A new ad from a liberal super PAC misleadingly accuses Rep. Andy Barr (R., Ky.) of working to raise the cost of a state employee health care plan.
VoteVets, a Democratic outside group closely tied to House Speaker Nancy Pelosi (D., Calif.), released an ad Tuesday featuring Kentucky resident Mike Razor. In the ad, Razor blames Barr and "big pharma" for his rising insurance costs, saying "they're just going to make me pay more."
Razor, however, is a former employee of the state's Department of Alcoholic Beverage Control, a 2019 Facebook post shows. He has discussed his enrollment in the Kentucky Employees' Health Plan, which is "run by public employees, for public employees," according to its website.
That makes his health care a state issue, not a national one, as he acknowledged in a November 2019 Facebook post.
VoteVets has used large contributions from Democratic leaders and progressive megadonors—including $533,000 from Pelosi's House Majority PAC—to spend nearly $25 million backing Democrats in the 2020 cycle, according to the Center for Responsive Politics.
While the super PAC typically runs military-centered ads, it has recently flooded the airwaves with health care-related spots in contentious House districts across the country. Its all-Republican targets include Barr, retired Green Beret Nick Freitas (Va.), and decorated combat veteran Sean Parnell (Pa.).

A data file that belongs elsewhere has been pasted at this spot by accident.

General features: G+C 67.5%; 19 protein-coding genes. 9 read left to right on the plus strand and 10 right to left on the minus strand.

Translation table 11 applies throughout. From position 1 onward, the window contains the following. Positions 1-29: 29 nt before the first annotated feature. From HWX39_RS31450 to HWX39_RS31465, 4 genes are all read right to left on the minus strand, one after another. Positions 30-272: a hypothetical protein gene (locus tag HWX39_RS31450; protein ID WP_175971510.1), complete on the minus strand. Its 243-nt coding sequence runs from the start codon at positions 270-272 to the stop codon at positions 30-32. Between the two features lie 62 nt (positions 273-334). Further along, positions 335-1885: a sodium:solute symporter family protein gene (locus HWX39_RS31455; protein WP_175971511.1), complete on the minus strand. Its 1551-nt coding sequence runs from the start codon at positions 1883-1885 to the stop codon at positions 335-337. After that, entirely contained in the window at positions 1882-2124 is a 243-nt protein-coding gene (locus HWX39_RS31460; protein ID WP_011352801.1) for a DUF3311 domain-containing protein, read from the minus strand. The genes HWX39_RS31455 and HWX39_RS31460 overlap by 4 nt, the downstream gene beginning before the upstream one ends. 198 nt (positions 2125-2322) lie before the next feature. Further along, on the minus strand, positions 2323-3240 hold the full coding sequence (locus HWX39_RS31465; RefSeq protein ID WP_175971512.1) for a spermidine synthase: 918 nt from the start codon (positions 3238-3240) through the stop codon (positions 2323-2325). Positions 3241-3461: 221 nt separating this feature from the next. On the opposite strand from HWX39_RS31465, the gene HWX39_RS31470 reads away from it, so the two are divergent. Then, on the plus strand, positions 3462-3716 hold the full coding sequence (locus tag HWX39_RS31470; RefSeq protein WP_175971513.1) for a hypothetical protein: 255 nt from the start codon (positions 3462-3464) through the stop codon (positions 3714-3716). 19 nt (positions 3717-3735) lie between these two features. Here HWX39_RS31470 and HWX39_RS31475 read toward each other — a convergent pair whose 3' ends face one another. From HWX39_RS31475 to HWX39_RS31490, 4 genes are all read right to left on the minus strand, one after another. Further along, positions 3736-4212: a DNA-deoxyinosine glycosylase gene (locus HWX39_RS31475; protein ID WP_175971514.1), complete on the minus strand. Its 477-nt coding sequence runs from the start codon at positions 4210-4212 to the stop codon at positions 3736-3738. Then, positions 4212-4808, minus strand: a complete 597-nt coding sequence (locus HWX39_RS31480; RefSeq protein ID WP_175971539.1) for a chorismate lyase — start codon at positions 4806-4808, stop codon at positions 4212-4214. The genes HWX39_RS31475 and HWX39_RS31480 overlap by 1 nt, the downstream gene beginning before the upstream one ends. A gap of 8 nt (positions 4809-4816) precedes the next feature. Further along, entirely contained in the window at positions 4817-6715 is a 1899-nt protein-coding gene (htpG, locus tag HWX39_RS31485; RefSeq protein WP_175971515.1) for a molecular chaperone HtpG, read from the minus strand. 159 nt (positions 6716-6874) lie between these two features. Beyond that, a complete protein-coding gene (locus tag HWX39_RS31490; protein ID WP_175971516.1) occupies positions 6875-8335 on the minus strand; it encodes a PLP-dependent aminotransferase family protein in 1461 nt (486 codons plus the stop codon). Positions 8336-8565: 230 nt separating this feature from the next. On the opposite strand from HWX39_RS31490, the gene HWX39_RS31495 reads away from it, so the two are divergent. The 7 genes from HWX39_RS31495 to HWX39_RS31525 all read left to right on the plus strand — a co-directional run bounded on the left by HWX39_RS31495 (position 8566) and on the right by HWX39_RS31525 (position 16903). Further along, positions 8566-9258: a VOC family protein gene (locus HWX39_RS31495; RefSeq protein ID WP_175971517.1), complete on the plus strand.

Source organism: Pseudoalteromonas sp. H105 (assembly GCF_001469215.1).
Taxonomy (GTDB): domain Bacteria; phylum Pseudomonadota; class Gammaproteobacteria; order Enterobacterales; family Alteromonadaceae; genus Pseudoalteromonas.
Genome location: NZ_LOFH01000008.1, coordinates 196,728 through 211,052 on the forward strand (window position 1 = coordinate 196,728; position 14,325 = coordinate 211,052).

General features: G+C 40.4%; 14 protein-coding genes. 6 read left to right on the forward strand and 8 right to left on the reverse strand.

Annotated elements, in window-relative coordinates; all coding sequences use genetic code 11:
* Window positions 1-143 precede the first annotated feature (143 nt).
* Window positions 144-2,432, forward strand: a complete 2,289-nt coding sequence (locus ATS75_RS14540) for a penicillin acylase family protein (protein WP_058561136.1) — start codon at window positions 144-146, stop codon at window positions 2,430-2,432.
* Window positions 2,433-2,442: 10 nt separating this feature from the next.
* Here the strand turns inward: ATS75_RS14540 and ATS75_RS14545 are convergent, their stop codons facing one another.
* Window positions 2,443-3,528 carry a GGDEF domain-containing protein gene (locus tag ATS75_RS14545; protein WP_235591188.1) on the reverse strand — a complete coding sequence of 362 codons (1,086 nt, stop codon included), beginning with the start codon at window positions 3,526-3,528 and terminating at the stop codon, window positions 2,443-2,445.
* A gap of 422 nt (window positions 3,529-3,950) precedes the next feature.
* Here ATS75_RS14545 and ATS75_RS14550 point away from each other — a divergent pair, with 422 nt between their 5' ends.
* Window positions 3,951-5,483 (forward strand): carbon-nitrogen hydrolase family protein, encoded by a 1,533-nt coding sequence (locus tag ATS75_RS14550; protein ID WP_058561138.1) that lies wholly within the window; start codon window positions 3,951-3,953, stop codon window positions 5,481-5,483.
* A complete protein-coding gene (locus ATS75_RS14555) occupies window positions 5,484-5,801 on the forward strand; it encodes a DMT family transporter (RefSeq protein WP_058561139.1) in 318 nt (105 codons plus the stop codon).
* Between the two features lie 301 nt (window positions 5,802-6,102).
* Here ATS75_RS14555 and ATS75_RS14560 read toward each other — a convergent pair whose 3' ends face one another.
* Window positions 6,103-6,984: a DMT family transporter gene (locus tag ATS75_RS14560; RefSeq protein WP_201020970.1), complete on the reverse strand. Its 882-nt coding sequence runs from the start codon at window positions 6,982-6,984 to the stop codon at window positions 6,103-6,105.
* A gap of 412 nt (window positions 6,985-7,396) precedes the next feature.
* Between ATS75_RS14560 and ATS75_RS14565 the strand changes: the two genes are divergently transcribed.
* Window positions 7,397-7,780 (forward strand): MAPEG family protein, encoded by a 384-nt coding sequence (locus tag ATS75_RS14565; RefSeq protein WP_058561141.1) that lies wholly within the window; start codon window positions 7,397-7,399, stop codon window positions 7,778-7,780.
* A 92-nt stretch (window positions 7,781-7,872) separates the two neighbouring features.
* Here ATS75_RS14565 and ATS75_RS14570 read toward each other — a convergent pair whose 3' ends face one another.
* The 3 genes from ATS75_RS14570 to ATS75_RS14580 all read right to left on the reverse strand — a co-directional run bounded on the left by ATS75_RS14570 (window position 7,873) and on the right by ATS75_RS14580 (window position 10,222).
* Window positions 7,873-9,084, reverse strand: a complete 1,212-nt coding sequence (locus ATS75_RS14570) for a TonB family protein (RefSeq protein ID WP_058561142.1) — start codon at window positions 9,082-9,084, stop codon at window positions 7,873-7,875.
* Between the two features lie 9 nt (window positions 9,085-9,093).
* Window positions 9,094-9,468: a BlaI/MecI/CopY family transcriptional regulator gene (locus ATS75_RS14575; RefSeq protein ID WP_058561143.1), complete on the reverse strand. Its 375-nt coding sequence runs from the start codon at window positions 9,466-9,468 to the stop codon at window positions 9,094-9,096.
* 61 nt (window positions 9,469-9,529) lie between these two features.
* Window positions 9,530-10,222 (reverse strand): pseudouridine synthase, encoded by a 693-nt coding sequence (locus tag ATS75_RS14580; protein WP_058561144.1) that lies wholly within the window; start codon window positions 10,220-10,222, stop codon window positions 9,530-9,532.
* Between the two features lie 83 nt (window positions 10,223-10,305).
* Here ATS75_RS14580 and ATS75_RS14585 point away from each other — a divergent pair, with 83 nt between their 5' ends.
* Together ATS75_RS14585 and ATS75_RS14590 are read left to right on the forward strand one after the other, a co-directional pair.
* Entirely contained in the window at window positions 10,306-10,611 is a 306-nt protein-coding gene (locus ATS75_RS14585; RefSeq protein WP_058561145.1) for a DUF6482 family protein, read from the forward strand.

VoteVets did not return a request for comment.
Barr defeated Amy McGrath, now a Democratic Senate nominee, for the congressional seat by roughly 3 points in 2018 and is now facing a challenge from trial lawyer Josh Hicks.
While Razor has yet to contribute to Hicks's campaign, he has donated to Democrats in the past. Recipients include McGrath, the Biden Victory Fund, the Kentucky Democratic Party, and Sen. Bernie Sanders's (I., Vt.) 2016 presidential campaign.
The Tuesday ad is not the first time Razor has used health care as a political weapon against Republicans, having previously criticized former Kentucky governor Matt Bevin. Razor accused the Republican of siphoning money away from the state's health care fund in 2019.
"The state is self insured and pays Anthem to manage it. Our healthcare fund is so flush with money that Bevin is robbing it of millions to fund our retirement," Razor wrote in a Facebook comment. "With the state it should [be a] break even deal. Our out of pocket and deductibles are outrageous."
Razor retired from his role with the state in 2015, according to his social media posts. Kentucky's 2020 employee health care manual states that retirees become ineligible for the plan when reaching the age of 65. Razor has not yet met that threshold, public records show.
VoteVets has spent nearly $250,000 backing Hicks in the race, according to the Center for Responsive Politics. The Democrat has also accepted $7,500 in direct contributions from the super PAC in 2020, campaign finance disclosures show.
Despite the group's support, Hicks has trailed Barr financially throughout the race, raising $2.6 million to the Republican's $4.2 million. Hicks held roughly $165,000 on hand as of October 14, compared with Barr's nearly $1.2 million.